Sex gets blamed for many things in this world, including the Egyptian revolution that launched "Arab spring," the populist uprisings throughout the Middle East and north Africa.
"The revolution's being identified with horny youth," said UC Santa Barbara Professor Paul Amar at a UC Davis Middle Eastern Studies forum Wednesday night. Because they couldn't afford to date or get their own apartments, their pent-up sexual energy and frustrations "exploded on the streets of Egypt," Amar said - that's just one of the false myths about Arab Spring. The truth is that the revolution was led not by marginalized, unemployed youth but by labor movements, "people with jobs," Amar said.
Another myth that needs debunking is the idea - fueled by the NY Times and other media - that Mark Zuckerberg, who created Facebook after his girlfriend broke up with him, "unleashed the democratic spirit in the Arab world - another horny youth."
In reality, Egypt managed to shut down the Internet on the third day of protests, more than China was able to do when there was an uprising in western China a few years ago, Amar said.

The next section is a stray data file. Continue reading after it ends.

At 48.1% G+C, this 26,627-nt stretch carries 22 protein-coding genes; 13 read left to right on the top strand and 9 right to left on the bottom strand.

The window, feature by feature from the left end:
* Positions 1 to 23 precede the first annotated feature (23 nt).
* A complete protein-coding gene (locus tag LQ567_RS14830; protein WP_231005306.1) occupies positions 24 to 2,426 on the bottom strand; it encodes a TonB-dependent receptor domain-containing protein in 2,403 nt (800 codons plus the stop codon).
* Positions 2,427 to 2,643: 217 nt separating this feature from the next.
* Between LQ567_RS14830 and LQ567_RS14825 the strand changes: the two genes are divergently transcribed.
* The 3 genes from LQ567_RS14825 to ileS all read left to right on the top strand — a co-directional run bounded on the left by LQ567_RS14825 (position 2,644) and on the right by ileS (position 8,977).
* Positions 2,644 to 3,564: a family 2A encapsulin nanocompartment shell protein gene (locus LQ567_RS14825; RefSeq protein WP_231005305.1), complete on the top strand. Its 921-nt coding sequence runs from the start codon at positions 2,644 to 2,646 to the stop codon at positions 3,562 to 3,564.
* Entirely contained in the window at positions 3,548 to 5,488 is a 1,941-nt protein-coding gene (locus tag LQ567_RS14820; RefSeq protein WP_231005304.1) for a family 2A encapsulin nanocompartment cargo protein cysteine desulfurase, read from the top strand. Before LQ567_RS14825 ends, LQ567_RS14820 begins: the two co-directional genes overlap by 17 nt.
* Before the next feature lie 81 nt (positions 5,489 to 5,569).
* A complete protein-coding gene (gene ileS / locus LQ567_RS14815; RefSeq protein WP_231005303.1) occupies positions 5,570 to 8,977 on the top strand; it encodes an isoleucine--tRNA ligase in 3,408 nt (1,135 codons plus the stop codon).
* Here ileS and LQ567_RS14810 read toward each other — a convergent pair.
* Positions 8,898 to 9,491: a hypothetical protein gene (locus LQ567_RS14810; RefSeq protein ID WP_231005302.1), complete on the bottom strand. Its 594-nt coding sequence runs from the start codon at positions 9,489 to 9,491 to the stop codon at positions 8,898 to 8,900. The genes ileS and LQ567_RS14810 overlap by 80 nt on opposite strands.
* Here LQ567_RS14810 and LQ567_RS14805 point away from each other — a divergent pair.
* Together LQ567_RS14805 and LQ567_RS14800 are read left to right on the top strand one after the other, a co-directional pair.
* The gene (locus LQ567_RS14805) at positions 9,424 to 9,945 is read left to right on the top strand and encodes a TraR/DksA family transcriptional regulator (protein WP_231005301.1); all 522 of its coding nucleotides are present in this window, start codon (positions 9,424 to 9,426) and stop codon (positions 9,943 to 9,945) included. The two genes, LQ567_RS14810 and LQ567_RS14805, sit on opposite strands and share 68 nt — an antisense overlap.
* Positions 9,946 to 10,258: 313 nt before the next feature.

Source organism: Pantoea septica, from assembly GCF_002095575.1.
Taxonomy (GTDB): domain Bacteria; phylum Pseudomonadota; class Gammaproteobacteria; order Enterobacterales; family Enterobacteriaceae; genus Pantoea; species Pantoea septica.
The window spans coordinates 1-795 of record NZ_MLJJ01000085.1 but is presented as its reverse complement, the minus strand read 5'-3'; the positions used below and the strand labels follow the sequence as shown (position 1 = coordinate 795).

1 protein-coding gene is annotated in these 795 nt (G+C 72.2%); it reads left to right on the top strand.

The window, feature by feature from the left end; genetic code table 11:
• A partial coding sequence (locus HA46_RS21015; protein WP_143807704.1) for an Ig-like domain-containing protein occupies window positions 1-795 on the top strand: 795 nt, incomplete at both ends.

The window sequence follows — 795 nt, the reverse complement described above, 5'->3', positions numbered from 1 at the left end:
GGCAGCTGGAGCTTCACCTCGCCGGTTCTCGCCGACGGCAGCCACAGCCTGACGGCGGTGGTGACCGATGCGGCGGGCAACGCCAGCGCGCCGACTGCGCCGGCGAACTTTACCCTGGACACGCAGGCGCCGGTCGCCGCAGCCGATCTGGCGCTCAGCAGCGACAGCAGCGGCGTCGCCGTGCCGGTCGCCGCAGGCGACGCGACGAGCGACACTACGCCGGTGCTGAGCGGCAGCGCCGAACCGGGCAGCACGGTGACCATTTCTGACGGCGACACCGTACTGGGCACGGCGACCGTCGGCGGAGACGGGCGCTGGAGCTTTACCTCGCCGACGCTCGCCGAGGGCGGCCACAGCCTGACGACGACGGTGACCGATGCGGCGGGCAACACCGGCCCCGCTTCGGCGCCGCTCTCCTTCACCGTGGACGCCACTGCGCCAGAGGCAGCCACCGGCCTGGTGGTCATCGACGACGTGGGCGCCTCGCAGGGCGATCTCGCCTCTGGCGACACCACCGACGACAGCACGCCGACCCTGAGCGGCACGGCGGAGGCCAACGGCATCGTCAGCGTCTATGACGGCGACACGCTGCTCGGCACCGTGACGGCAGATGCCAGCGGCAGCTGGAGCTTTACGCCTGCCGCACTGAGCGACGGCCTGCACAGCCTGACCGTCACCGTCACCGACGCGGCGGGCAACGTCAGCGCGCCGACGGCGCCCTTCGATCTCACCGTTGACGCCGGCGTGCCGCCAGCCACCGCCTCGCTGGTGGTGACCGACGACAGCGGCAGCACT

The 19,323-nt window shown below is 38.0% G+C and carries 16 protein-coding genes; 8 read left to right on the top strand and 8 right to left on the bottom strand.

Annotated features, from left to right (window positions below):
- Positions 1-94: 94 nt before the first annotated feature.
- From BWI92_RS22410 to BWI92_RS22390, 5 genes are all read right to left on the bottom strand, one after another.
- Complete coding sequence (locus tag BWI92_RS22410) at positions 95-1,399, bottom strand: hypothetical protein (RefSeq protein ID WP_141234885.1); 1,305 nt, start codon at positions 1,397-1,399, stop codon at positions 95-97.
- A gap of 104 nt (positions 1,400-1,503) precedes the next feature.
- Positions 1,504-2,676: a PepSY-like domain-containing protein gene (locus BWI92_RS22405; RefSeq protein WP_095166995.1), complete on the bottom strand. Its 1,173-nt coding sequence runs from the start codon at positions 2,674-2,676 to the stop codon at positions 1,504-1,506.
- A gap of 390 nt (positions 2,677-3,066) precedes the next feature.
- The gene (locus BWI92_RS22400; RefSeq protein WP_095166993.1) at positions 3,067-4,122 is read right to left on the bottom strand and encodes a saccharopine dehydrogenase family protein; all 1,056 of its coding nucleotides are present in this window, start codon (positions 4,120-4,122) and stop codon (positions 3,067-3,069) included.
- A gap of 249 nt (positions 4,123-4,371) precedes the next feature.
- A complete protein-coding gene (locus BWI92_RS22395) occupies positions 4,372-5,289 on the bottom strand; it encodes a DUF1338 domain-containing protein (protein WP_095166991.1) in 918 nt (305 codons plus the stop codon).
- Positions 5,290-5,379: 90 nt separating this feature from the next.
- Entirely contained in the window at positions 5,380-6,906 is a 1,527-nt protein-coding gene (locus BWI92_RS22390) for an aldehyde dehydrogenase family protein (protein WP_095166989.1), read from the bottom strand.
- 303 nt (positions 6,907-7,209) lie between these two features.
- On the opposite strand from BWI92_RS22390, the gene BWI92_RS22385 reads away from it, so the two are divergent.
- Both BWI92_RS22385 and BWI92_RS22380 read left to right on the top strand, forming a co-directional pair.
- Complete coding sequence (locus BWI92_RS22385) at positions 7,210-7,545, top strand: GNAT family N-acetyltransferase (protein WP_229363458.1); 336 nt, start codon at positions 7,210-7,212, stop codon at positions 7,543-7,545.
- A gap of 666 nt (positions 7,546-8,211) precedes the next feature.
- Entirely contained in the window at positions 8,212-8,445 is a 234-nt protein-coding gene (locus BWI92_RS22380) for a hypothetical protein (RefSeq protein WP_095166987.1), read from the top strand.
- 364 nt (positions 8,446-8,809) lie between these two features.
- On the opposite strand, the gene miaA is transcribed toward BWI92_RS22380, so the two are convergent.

Technology did play a key role - thousands of shopkeepers who lost their jobs during the Egyptian revolution opened call centers and internet cafes on street corners where civilian journalists and activists could communicate with the outside world, Amar said.
Amar also debunked the myth of senile dictators uprooted by youth, since several key Egyptian dissidents are in their 70s and 80s - and that women were raped and sexually harassed and couldn't fully participate in the revolution. The truth is female organizers in textile factories played a key role in mobilizing workers to protest for labor rights, Amar said, "not as victims of sexual harassment and rape calling for protection but as feminist organizers."
Beshara Doumani a history professor at UC Berkeley, spoke about the power of the Arabic slogan, "The People Want," as a unifying theme that cut across religion and ethnicity, while UC Davis professor Susan Miller said that despite the violence in Libya, it is the only nation where the opposition has already formed a government.